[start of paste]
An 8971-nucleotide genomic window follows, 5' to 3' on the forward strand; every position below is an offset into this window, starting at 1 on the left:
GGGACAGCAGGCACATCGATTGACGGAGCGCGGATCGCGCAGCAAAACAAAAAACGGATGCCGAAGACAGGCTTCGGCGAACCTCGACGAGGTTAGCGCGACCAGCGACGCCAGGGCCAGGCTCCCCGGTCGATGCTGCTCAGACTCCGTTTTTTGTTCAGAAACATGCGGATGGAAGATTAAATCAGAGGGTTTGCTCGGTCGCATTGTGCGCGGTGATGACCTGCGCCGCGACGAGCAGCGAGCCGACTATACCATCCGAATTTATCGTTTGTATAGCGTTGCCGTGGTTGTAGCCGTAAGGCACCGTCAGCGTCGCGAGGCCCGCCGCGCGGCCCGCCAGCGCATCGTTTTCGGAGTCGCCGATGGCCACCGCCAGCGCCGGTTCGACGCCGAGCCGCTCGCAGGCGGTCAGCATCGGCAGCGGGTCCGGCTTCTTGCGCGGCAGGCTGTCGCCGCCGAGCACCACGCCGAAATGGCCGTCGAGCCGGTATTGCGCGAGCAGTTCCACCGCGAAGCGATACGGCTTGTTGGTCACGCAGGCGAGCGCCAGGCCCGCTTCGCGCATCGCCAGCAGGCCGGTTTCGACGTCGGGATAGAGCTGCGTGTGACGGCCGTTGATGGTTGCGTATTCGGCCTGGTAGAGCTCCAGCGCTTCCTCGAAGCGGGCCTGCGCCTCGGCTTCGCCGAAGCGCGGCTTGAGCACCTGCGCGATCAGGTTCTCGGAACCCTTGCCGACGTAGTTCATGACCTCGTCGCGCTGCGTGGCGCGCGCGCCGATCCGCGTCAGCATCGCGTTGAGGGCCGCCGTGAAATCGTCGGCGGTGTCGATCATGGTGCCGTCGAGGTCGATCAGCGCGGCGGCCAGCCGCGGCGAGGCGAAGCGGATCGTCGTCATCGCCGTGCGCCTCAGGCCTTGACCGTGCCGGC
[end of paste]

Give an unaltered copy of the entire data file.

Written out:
An 8971-nucleotide genomic window follows, 5' to 3' on the forward strand; every position below is an offset into this window, starting at 1 on the left:
GGGACAGCAGGCACATCGATTGACGGAGCGCGGATCGCGCAGCAAAACAAAAAACGGATGCCGAAGACAGGCTTCGGCGAACCTCGACGAGGTTAGCGCGACCAGCGACGCCAGGGCCAGGCTCCCCGGTCGATGCTGCTCAGACTCCGTTTTTTGTTCAGAAACATGCGGATGGAAGATTAAATCAGAGGGTTTGCTCGGTCGCATTGTGCGCGGTGATGACCTGCGCCGCGACGAGCAGCGAGCCGACTATACCATCCGAATTTATCGTTTGTATAGCGTTGCCGTGGTTGTAGCCGTAAGGCACCGTCAGCGTCGCGAGGCCCGCCGCGCGGCCCGCCAGCGCATCGTTTTCGGAGTCGCCGATGGCCACCGCCAGCGCCGGTTCGACGCCGAGCCGCTCGCAGGCGGTCAGCATCGGCAGCGGGTCCGGCTTCTTGCGCGGCAGGCTGTCGCCGCCGAGCACCACGCCGAAATGGCCGTCGAGCCGGTATTGCGCGAGCAGTTCCACCGCGAAGCGATACGGCTTGTTGGTCACGCAGGCGAGCGCCAGGCCCGCTTCGCGCATCGCCAGCAGGCCGGTTTCGACGTCGGGATAGAGCTGCGTGTGACGGCCGTTGATGGTTGCGTATTCGGCCTGGTAGAGCTCCAGCGCTTCCTCGAAGCGGGCCTGCGCCTCGGCTTCGCCGAAGCGCGGCTTGAGCACCTGCGCGATCAGGTTCTCGGAACCCTTGCCGACGTAGTTCATGACCTCGTCGCGCTGCGTGGCGCGCGCGCCGATCCGCGTCAGCATCGCGTTGAGGGCCGCCGTGAAATCGTCGGCGGTGTCGATCATGGTGCCGTCGAGGTCGATCAGCGCGGCGGCCAGCCGCGGCGAGGCGAAGCGGATCGTCGTCATCGCCGTGCGCCTCAGGCCTTGACCGTGCCGGC